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F-35 Lightning II News

F-35As fly in weapons evaluation

August 14, 2017 (by Paul Holcomb) - Airmen from the 388th and 419th Fighter Wings supported and flew F-35A Lightning II aircraft during Combat Hammer, the first operational air-to-ground weapons evaluation for the Air Force’s newest fighter jets.

USAF F-35A #14-5091 from the 34th FS drops a 2,000-pound GBU-31 bomb over the Utah Test and Training Range on August 10th, 2017. [Photo by Scott Wolff]

Combat Hammer is one phase of the Weapons System Evaluation Program, or WSEP, and tests and validates the performance of crews, pilots and their technology while deploying air-to-ground precision-guided munitions for the F-35A.

The weeklong evaluation exercise concluded Aug. 11, 2017 and Lt. Col. Timothy Smith, the 86th Fighter Weapons Squadron detachment commander who oversaw Combat Hammer, said he received positive feedback regarding above-average mission and sortie rates.

"Overall, everything went as planned and all participating units performed very well, including the 34th Fighter Squadron's F-35s," he said.

Smith also praised the team effort involving corporate partners, the 388th and 419th FWs, pilots, munitions and maintenance personnel and the 86th FWS evaluators for making Combat Hammer a success.

The 53rd Wing is the operational test wing for the Air Force. They develop, test, evaluate and deliver effective and sustainable combat capabilities to perfect lethality and survivability of our nation's combat forces. Teams from the 53rd Wing, the parent command of the 86th FWS, have been integral in the operational testing and evaluation of the F-35A that supported last year's Initial Operational Capability declaration and now continue marching toward full operational capability for the Joint Strike Fighter.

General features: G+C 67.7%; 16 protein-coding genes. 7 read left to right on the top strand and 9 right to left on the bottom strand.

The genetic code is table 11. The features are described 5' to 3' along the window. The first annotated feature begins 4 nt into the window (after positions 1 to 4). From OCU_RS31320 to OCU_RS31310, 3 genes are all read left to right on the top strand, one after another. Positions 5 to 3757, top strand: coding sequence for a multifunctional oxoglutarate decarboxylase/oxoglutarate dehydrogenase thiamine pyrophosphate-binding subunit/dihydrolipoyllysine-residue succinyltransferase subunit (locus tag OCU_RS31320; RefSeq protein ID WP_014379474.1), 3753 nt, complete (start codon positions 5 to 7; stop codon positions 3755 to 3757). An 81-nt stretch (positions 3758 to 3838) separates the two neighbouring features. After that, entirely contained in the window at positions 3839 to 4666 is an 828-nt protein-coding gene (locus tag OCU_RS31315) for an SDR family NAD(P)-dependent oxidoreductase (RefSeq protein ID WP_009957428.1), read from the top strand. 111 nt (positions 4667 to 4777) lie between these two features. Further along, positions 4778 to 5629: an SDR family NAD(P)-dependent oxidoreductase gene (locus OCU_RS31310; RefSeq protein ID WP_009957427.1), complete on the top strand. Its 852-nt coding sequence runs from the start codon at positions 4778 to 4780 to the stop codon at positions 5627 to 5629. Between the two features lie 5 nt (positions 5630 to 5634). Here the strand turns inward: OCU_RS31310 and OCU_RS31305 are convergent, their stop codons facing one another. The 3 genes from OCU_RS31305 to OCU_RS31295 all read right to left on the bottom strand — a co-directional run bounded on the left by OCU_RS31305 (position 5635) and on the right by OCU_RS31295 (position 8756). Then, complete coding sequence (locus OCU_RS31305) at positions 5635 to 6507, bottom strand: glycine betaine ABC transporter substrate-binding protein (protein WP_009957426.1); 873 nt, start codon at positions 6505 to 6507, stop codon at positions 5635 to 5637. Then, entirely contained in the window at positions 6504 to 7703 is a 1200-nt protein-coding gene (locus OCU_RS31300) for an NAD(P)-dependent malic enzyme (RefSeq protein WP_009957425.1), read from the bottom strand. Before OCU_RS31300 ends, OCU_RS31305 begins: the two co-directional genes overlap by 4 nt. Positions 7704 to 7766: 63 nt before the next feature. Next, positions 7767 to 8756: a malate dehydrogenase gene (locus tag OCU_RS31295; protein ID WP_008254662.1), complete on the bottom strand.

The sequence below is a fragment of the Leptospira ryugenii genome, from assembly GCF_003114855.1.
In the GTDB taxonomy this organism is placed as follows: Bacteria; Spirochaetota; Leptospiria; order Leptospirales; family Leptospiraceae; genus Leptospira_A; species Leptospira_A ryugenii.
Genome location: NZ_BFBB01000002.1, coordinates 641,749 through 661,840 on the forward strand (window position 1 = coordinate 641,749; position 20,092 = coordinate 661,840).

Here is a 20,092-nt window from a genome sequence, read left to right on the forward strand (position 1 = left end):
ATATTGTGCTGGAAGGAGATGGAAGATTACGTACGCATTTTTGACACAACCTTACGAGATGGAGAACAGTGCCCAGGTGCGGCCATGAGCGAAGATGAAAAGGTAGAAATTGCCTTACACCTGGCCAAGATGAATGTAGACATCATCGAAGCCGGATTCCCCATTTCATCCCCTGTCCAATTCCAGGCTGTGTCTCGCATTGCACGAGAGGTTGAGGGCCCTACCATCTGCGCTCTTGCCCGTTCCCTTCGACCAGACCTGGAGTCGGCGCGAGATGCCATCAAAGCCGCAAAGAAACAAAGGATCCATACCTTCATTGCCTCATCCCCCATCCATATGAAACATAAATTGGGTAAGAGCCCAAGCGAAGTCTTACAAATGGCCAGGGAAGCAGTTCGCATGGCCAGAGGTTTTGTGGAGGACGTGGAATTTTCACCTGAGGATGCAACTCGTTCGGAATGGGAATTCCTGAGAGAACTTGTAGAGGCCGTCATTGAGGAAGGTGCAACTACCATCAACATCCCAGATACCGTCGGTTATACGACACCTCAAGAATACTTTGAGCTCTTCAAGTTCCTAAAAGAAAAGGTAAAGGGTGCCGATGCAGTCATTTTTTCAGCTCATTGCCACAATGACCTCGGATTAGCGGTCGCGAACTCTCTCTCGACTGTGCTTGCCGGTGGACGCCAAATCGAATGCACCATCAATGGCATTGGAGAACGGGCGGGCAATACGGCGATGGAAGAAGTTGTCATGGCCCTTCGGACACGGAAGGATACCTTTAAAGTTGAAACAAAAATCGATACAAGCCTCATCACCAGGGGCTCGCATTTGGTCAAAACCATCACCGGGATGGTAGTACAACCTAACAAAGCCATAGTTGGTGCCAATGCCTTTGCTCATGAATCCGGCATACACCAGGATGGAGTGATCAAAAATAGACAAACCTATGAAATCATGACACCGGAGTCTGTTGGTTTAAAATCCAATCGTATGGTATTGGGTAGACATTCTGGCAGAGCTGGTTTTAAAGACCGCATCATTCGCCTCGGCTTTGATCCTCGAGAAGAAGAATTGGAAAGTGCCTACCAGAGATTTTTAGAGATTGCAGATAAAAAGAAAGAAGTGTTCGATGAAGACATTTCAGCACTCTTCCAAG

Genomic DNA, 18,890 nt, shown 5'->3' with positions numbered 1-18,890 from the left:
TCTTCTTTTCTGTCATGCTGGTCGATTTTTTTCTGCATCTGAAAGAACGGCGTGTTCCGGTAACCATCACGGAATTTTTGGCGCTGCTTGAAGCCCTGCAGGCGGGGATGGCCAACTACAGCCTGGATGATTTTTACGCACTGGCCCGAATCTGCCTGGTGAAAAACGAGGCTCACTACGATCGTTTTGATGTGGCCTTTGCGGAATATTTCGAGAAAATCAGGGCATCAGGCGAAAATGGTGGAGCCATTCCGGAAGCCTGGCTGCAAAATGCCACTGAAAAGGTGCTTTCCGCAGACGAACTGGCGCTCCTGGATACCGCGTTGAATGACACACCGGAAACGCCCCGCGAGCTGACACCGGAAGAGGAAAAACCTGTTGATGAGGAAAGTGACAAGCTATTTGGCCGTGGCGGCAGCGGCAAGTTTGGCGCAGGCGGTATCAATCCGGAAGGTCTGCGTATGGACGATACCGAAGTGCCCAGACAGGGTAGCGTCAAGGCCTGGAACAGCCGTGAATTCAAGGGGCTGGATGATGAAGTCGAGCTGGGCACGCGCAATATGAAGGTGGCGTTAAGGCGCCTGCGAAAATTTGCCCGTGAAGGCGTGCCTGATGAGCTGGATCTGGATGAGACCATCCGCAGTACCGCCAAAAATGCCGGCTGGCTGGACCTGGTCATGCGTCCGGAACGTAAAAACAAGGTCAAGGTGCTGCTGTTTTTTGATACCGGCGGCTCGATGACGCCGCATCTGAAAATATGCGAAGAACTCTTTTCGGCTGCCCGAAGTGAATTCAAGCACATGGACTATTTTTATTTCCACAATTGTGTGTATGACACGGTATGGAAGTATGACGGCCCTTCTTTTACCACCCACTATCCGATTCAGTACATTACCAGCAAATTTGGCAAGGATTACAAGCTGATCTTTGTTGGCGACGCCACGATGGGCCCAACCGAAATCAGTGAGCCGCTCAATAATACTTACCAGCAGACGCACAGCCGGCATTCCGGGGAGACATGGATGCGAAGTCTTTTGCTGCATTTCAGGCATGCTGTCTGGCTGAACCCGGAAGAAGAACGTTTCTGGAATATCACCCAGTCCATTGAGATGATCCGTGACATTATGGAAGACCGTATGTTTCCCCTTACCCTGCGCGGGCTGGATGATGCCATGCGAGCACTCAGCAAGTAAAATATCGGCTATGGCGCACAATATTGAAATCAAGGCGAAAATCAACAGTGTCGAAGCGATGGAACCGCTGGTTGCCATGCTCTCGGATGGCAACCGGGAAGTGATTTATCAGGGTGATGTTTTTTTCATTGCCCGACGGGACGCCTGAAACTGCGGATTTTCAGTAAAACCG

Col. Dave Abba, the 53rd Wing commander at Eglin Air Force Base, Florida, visited Hill AFB to observe Combat Hammer and meet with 86th FWS Airmen, operations crews and evaluation participants.

"It's obvious to me that the active-duty and Reserve leadership chain at Hill (AFB) have completely jumped on board with bringing this airplane up to speed, getting it to FOC, and getting it ready to participate on a global scale," said Abba. "They're passionate to learn more about the weapon system and everybody is concerned with providing effective capability for the warfighter."

Abba stated Combat Hammer was absolutely essential to ensuring that our (weapons) systems continue to work as they were designed to work. The emphasis is on finding potential issues in a controlled environment, with the ability to assess the weapons in real time to ensure that we don't get surprised in combat.

Statistical data derived from Combat Hammer assists leaders at the highest Air Force levels in making resourcing decisions; it also provides contingency planners with a solid understanding on weapons systems performance and the effects they'll achieve.

"What air-to-air (Combat Archer) and air-to-ground WSEP bring to the fight is statistical confidence," said Abba. "So that's really the key to this: it's not simply subjective opinions about whether these things work or whether they don't work, we bring the numbers to back it up so we can tell our senior leadership with a certain degree of confidence that this airplane with this munition against this sort of a target is going to have this probability of success."

Abba is confident the F-35A will be a critical system in ensuring national security.

"It's going to be the cornerstone of our fighting force for a long time and from what we've seen so far, it's living up to the challenge and meeting our expectations, and in several areas exceeding it," he said.

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